Friendship Group at Penn State
What is the Friendship Group program at Penn State?
Friendship Groups help elementary age children develop the basic social skills necessary for making and keeping friends. Small groups of 4-6 children of similar age meet together once a week to practice social skills while doing fun games, crafts and activities. Three or four adult coaches facilitate each group, using teaching methods developed by Dr. Karen Bierman. All coaches are Penn State students interested in careers in psychology and education. They are trained and supervised by Tyler Sasser, M.S., the Friendship Group program director.
Who attends Friendship Group?
Any child (kindergarten through fifth grade at the Child Study Center; pre-kindergarten and kindergarten at the Bennett Family Center) can participate. Friendship Group is most helpful for children who are experiencing difficulty with friendships or who could benefit from more opportunities for social skill development. Children who have difficulty resolving conflicts peacefully and children who feel anxious about interacting with peers are likely to gain confidence in their social skills.
What do Friendship Group sessions look like?
Friendship groups consist of three basic instructional components:
First, the coach introduces the skill or skills for the day, using a variety of media (stories, videotaped presentations, role-plays, quiz-show games). The coach helps children understand the importance and use of each skill and encourages children to think of examples.
Next, the children are given a chance to practice the skills with each other in the context activities selected to encourage and support the development and use of those target skills.
Group time also includes a wide variety of activities and games that give children a chance to practice social skills in a naturalistic peer interaction context. At the mid-point and end of each session, the coach engages the children in a review of the skills and a discussion of their performance.
Most children love Friendship Group, which is viewed as a club or weekly recreational event. Most children develop a positive regard for their peers in the group and some children develop friendships that they continue outside of the group setting.
The groups are designed to promote new social skills, and hence they are challenging for children at times, and children may struggle during some group sessions. The groups are a place to learn how to resolve conflicts and peer problems, and problem-solving is a core focus in group sessions. A primary goal is the development of skills that will transfer to the children’s usual school and social environments, allowing them to form new friendships in their daily life.
What social skills are covered in this program?
The program focuses on building skills for positive social interaction, such as being part of a group and working as a team. It also emphasizes communication skills and cooperation. For example, some of the target skills include:
Good Teamwork (participation)
Tell About You (self-expression)
Talk About Feelings (labeling and understanding emotions)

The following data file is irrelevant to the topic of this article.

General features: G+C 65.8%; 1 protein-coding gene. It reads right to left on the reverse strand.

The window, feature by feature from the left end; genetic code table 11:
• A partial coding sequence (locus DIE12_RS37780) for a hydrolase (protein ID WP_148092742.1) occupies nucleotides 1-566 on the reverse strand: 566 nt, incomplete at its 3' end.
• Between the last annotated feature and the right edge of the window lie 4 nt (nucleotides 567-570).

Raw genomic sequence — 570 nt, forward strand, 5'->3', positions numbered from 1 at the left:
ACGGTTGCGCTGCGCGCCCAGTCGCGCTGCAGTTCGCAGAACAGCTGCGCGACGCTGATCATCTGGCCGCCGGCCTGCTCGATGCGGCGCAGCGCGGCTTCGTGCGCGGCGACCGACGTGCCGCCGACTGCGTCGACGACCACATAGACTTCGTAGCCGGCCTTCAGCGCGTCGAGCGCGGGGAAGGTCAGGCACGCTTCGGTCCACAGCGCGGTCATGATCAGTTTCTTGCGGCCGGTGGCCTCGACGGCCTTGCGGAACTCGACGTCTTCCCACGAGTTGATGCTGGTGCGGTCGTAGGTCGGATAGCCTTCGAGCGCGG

Share and Help (cooperation)
Friendship Group also focuses on principles of fair play, and appropriate self-regulation (controlling and redirecting inappropriate social behaviors) and problem-solving skills. The parallel goals are to increase positive behaviors and decrease negative behaviors -- both accomplished by strengthening the skills that give children a choice and control over their social experiences.
Self-control skills include:
Going to the Red Light or Doing Turtle (tell yourself to stop, take a long deep breath, and say the problem and how you feel)
Fair Play (take turns, follow rules, don't tease or boast)
Make a Deal (give an idea, check it out, say "yes" to good ideas)
At the older ages, we work on advanced skills, such has handling bullying, avoiding gossip, and talking through problems.
What is the time commitment for a Friendship Group?
Groups meet once per week on a weekday, from 4:00-5:30 p.m. Groups begin in October and run until the holiday break, then resume in January after the holiday break and run through the end of March.
Who are the Friendship Group coaches?
Each group has 3-4 coaches who are upper level undergraduate students with some experience working with children and are studying to start a career working with children. Coaches take a 400 level course in conducting Friendship Groups and are supervised weekly by graduate students and Tyler Sasser, M.S. All registrants for this course must get pre-approval.
Is there a cost?
Friendship Group participation is free. Families participating in Friendship Groups at the Child Study Center are asked to pay a $25 materials/supply fee, but if this poses a hardship, the fee will be waived. All supplies are paid out of the program budget.
Where are Friendship Groups conducted?
Child Study Center Bennett Family Center
279 Moore Building 123 Bennett Family Center
University Park, PA 16802 University Park, PA 16802
When may a child enroll in a Friendship Group?
Ideally, interested parents should contact Tyler Sasser, M.S. in September and then complete an application form. As long as there are openings in the groups, children may join throughout the school year.
For more information, contact:
Tyler Sasser, M.S.
Child Study Center
Department of Psychology
The Pennsylvania State University
247A Moore Building
University Park, PA 16802
Phone: (814) 867-3240
Some photographs on this page provided by Phillip MacKenzie